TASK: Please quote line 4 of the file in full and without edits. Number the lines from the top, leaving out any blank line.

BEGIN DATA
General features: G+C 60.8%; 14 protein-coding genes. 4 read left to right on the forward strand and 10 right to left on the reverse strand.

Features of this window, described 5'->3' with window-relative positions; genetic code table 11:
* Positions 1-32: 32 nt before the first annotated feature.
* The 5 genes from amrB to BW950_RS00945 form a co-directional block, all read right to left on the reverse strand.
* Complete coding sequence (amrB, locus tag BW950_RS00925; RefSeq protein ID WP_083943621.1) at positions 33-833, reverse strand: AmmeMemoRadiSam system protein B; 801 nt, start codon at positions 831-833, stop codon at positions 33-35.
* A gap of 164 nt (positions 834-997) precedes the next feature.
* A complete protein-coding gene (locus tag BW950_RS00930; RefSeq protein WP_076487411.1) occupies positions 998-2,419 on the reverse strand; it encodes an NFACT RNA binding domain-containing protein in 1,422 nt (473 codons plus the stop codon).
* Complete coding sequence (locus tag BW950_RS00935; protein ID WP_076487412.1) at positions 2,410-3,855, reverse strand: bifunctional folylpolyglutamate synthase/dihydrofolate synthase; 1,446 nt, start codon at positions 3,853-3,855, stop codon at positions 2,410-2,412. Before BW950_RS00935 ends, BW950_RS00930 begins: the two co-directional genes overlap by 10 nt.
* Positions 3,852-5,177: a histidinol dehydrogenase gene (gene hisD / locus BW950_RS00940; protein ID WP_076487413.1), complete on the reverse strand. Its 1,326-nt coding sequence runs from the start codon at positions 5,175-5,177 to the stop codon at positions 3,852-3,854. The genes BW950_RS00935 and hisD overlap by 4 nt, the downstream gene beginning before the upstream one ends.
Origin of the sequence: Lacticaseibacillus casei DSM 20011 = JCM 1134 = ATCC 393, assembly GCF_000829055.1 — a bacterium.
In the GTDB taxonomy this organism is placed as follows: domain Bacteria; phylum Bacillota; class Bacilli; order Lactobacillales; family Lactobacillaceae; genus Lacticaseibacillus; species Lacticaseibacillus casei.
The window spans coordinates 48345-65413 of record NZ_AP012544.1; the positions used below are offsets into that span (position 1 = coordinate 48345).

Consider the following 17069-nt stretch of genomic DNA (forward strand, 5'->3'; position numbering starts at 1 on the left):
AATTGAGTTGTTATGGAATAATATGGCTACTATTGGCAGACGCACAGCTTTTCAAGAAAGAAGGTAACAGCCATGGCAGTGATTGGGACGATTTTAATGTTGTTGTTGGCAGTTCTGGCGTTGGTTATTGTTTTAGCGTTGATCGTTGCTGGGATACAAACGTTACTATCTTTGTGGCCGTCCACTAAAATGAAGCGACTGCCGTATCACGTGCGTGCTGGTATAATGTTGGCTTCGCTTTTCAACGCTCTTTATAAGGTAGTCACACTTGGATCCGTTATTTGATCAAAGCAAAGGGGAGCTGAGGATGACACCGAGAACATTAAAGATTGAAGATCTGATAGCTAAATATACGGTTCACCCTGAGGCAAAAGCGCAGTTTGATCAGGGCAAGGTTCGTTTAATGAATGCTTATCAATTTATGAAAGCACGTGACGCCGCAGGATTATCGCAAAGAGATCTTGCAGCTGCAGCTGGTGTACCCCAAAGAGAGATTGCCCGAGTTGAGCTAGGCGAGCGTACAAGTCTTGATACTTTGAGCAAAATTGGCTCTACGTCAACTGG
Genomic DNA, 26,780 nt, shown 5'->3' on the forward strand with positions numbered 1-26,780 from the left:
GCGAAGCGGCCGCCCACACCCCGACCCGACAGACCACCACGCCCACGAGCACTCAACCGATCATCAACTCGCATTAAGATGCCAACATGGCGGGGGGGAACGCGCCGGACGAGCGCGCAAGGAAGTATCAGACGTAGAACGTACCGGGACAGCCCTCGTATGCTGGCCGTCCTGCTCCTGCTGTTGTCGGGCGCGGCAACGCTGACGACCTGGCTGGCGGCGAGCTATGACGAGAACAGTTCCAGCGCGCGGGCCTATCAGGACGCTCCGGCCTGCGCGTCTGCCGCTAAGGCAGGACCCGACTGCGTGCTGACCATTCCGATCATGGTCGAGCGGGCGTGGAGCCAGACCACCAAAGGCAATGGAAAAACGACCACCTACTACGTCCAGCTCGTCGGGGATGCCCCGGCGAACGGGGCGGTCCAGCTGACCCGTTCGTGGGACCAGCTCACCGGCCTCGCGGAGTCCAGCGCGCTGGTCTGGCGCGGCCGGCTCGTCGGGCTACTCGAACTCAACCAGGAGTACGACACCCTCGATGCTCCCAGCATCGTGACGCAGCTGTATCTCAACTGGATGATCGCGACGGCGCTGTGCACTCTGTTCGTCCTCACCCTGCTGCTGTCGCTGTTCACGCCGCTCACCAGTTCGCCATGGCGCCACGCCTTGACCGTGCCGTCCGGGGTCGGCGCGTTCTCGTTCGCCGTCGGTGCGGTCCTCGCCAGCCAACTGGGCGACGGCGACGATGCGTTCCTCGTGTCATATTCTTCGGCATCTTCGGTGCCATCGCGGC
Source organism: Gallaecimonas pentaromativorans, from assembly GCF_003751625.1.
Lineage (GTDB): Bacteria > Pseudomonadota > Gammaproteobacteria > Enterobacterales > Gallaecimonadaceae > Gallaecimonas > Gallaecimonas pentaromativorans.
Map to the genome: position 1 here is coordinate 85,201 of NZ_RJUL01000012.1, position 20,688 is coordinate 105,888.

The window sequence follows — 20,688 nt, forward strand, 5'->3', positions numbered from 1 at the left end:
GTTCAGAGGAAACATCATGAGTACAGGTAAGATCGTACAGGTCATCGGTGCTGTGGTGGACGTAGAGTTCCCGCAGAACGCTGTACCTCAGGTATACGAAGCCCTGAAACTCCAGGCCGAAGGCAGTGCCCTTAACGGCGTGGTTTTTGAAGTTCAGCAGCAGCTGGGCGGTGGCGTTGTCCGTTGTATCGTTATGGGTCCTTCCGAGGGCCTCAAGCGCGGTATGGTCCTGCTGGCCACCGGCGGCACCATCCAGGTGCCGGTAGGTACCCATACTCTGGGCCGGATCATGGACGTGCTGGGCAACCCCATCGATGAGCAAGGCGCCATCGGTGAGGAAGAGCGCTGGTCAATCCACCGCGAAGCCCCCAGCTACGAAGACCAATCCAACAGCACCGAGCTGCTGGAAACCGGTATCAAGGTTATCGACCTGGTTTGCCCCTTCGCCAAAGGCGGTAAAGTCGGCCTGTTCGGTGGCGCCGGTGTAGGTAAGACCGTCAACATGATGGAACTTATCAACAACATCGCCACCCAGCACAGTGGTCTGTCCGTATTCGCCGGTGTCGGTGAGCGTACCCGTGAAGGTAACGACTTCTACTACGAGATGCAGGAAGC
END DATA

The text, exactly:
* The 5 genes from amrB to BW950_RS00945 form a co-directional block, all read right to left on the reverse strand.